Seconded employees remain employed by the transferor.
The transferor is responsible for the terms and conditions of employment of the employee. The transferee does not inherit liability for any employee-related entitlements of the employees.
Seconded employees work subject to the direction and supervision of the transferee.
Information, notice and consultation obligations
It is the transferor's responsibility to comply with any consultation obligations that arise. These obligations are found in industrial instruments (such as a modern award or enterprise agreement) that cover the transferring employees. In addition, the transferor will have obligations under the Fair Work Act to consult if the transferor intends to terminate the employment of at least 15 employees because of its outsourcing decision. The transferor must also notify Australia's national social welfare agency of any terminations.
The model consultation provisions in awards and enterprise agreements require the transferor to take the following steps when it has made a "definite decision" to implement the outsourcing. The transferor must:
Notify the affected employees and their representatives (if any) of the decision.
Discuss the outsourcing with the affected employees and their representatives (if any) to mitigate the impact of the outsourcing on the employees.
The question of when a "definite decision" by the transferor is made depends on the facts of each case. It is possible that a definite decision by the transferor can occur before an outsourcing agreement is signed. The transferor will breach its consultation obligations if consultation does not occur before the outsourcing agreement is implemented or any employees are terminated due to redundancy as a result of the outsourcing.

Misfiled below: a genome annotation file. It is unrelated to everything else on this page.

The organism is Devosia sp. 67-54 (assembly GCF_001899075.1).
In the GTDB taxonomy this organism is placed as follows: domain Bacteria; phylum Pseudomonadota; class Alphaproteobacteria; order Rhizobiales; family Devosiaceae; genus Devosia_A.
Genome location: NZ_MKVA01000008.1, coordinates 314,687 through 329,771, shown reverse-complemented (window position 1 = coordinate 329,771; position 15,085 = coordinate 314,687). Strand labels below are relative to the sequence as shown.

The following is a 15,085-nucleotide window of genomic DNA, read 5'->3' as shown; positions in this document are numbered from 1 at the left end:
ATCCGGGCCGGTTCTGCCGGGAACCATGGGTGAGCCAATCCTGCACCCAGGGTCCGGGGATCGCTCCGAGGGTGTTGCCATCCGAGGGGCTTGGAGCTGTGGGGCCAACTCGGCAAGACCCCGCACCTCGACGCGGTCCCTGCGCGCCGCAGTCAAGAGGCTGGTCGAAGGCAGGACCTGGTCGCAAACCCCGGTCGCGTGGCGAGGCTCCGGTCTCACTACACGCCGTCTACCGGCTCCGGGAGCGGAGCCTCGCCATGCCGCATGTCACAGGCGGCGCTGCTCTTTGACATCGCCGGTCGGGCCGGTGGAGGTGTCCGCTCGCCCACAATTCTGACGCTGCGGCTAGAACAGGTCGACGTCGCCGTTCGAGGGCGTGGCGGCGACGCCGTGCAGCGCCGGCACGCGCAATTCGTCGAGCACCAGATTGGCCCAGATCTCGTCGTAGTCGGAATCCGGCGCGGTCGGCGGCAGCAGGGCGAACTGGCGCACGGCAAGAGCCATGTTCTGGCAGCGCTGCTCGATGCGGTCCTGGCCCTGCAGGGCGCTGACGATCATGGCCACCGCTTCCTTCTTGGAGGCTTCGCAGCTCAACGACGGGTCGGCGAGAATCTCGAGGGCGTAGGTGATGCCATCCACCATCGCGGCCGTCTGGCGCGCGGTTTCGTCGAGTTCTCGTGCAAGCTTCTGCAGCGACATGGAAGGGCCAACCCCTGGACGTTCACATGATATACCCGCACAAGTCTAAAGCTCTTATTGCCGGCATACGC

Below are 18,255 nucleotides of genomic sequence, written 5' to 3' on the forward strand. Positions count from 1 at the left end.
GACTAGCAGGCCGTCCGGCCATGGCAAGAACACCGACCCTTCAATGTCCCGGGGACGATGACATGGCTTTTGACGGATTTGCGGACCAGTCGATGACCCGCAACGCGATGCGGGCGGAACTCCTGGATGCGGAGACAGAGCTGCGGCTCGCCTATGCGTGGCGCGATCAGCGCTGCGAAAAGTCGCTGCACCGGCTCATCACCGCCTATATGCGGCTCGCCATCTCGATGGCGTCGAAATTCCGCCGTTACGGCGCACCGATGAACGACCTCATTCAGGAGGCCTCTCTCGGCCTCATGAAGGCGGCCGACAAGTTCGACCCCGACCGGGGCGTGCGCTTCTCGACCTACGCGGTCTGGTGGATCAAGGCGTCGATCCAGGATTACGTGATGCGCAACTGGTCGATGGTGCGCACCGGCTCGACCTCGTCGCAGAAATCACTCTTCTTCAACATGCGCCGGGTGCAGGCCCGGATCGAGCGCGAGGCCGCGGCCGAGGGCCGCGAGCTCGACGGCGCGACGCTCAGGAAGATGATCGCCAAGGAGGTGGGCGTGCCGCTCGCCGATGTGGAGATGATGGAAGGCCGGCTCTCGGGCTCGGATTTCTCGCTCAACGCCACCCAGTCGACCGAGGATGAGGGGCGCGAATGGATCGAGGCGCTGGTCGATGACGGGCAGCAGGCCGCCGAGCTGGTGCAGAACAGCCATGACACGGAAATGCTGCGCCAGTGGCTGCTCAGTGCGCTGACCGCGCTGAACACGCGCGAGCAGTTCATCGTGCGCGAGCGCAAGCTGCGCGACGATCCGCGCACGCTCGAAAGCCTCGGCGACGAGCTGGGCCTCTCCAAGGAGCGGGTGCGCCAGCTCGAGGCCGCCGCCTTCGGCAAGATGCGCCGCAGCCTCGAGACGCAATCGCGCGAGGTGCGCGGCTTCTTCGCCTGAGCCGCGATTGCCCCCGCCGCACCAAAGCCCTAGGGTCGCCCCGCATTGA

The transferor is liable to a maximum civil penalty of AU$54,000 for breaching the consultation provisions of an award or enterprise agreement. In addition, a court can order compensation for breach of a penalty provision and even order an injunction to prevent a breach of the provision occurring. There are no criminal sanctions for a breach.
Sheila McGregor, Partner
Gilbert + Tobin
Professional qualifications. BA (Hons), LLB, Sydney University; diploma from the Australian Institute of Company Directors (AICD)
Areas of practice. Information technology; telecommunications; outsourcing; procurement.
Andrew Hii, Lawyer
Gilbert + Tobin
Professional qualifications. LLM (Hons), University of Cambridge; BCom, LLB, University of NSW
Areas of practice. Information technology; telecommunications; outsourcing; procurement.